As noted, JetAudio includes a cradle and an adapter module for charging the unit, making USB connections, and accommodating a line-level input and output. While the adapter offers a portable option for these connections and the cradle provides an easy way to integrate the M3 into your computer or stereo setup, you'll also have to bring one or the other along on trips. Chances are you won't lose them, but we can't say the same for the little rubber covering that protects the player's proprietary connection port; ours lasted a matter of days before its predicted disappearance.
Bundled accessories include the cradle and the adapter mentioned above, as well as a black-vinyl carrying case (with belt loop), an AC adapter, a stereo line-in cable, and earbuds.
This cradle (or the adapter module) connects the device to a computer or a stereo.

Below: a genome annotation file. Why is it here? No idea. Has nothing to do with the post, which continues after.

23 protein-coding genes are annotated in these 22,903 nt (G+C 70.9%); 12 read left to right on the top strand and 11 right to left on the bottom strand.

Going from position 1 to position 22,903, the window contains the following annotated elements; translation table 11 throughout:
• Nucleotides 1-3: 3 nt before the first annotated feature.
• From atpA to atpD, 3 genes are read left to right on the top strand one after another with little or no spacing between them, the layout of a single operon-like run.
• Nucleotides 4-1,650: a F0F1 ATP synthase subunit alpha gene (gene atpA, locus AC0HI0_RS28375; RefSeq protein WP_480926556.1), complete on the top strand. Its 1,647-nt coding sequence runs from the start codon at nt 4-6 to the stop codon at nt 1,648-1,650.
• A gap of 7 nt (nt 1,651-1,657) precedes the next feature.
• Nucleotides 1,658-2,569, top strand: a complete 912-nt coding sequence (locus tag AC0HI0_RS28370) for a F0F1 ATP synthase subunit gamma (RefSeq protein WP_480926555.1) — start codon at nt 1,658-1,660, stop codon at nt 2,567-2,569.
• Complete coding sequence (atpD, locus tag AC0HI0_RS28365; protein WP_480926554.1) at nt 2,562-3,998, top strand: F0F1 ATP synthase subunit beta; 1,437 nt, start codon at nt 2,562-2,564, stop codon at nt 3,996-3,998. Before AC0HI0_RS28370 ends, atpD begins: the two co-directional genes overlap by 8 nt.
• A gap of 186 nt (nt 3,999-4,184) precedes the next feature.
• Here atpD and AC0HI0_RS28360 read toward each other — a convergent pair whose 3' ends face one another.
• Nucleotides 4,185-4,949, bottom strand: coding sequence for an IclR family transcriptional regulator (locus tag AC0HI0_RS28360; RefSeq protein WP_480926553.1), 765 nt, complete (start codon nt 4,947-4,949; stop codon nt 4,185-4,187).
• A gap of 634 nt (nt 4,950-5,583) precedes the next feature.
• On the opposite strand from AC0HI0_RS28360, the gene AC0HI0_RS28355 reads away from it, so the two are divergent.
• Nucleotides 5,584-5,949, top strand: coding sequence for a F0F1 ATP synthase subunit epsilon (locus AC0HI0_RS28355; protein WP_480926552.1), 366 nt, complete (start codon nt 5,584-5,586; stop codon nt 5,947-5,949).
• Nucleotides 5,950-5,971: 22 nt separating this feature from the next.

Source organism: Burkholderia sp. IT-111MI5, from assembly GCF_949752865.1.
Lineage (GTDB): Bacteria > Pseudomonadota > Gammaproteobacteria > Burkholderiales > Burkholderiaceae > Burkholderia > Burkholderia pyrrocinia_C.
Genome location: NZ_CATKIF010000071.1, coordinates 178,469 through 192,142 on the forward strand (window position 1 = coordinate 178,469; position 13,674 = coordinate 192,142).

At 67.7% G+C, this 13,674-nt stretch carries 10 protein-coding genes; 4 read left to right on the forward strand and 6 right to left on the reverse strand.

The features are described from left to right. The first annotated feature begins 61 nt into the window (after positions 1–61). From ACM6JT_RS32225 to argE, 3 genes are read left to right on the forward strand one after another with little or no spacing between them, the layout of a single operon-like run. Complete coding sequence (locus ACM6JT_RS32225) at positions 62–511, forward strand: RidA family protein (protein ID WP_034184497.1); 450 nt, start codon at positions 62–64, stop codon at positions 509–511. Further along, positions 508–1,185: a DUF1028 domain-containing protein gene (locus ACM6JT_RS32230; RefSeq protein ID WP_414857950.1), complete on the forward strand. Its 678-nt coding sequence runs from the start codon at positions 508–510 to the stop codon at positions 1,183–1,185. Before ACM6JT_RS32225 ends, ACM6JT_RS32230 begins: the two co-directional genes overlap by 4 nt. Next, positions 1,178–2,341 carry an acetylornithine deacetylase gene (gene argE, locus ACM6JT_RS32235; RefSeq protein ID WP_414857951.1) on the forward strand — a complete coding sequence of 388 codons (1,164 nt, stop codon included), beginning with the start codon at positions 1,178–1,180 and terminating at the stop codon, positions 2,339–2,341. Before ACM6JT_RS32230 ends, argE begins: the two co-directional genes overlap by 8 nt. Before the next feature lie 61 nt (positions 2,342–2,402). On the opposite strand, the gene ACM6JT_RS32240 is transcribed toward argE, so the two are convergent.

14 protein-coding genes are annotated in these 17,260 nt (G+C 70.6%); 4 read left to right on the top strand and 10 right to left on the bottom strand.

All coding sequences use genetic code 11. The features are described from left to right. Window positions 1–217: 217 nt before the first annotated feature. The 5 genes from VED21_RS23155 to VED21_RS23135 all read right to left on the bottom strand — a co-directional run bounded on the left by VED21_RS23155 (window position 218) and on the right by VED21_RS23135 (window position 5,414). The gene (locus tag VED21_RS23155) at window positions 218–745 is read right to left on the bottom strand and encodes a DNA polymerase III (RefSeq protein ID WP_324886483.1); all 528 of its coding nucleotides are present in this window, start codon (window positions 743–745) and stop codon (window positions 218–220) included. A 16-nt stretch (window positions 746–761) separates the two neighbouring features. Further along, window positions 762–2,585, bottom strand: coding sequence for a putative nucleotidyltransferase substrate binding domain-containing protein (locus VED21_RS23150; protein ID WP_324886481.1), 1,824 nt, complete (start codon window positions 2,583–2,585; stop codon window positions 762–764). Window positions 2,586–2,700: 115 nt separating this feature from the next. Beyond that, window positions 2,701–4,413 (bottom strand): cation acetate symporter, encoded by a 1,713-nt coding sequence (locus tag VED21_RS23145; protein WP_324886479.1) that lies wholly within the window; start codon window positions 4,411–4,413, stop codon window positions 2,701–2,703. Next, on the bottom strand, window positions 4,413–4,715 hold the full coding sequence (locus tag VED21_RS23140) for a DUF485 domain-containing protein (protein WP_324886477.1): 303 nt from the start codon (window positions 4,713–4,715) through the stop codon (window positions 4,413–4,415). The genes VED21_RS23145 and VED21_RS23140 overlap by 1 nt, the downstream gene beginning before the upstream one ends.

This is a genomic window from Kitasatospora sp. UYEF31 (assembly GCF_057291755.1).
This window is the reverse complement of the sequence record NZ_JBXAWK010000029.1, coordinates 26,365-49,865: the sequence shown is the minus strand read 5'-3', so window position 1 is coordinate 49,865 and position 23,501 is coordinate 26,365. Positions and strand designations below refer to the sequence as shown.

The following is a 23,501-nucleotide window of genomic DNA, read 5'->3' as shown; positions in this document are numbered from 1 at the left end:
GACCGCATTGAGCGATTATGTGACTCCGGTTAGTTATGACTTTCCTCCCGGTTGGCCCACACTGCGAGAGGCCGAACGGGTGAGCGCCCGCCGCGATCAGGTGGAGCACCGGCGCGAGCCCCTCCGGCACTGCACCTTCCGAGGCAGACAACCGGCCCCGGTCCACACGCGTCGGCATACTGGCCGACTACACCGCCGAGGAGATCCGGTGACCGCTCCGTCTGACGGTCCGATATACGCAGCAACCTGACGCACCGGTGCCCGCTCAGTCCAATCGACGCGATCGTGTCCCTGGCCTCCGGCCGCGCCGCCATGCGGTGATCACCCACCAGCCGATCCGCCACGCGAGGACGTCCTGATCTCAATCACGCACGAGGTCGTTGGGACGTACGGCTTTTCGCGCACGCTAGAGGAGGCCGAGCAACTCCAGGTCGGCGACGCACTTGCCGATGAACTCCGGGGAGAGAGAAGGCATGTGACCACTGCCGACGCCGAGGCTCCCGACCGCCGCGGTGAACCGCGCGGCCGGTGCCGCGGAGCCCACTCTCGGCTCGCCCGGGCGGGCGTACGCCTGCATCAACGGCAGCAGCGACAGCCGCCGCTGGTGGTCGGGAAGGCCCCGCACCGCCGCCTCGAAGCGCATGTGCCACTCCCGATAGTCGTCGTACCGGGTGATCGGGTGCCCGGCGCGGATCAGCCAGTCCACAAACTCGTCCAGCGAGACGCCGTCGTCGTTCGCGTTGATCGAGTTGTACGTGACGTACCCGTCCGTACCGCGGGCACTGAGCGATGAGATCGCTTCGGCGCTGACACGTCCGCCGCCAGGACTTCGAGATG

An excellent bundled program called JetAudio--already popular as a standalone jukebox in its own right--handles encoding and file transfers over USB 1.1/2.0, employing a simple Windows Explorer-like drag-and-drop interface for sending songs and playlists over to the iAudio M3. Again, the cradle or the adapter module is required. JetShell doesn't import songs to a jukebox database; instead, it works with existing folders, subfolders, and M3U playlists. The advantage is that you always know where your songs really live, whether on the device or on your computer, but this approach also means the program can't just scan your hard drive for tunes.
For modifying playback, you get a suite of options in the JetEffect menu, including a five-band, four-preset equalizer; a toggle for MP Enhance (which minimizes the effects of MP3 compression); and slider controls for BBE (a sound-enhancing DSP effect), Mach3Bass, 3D Surround, and balance.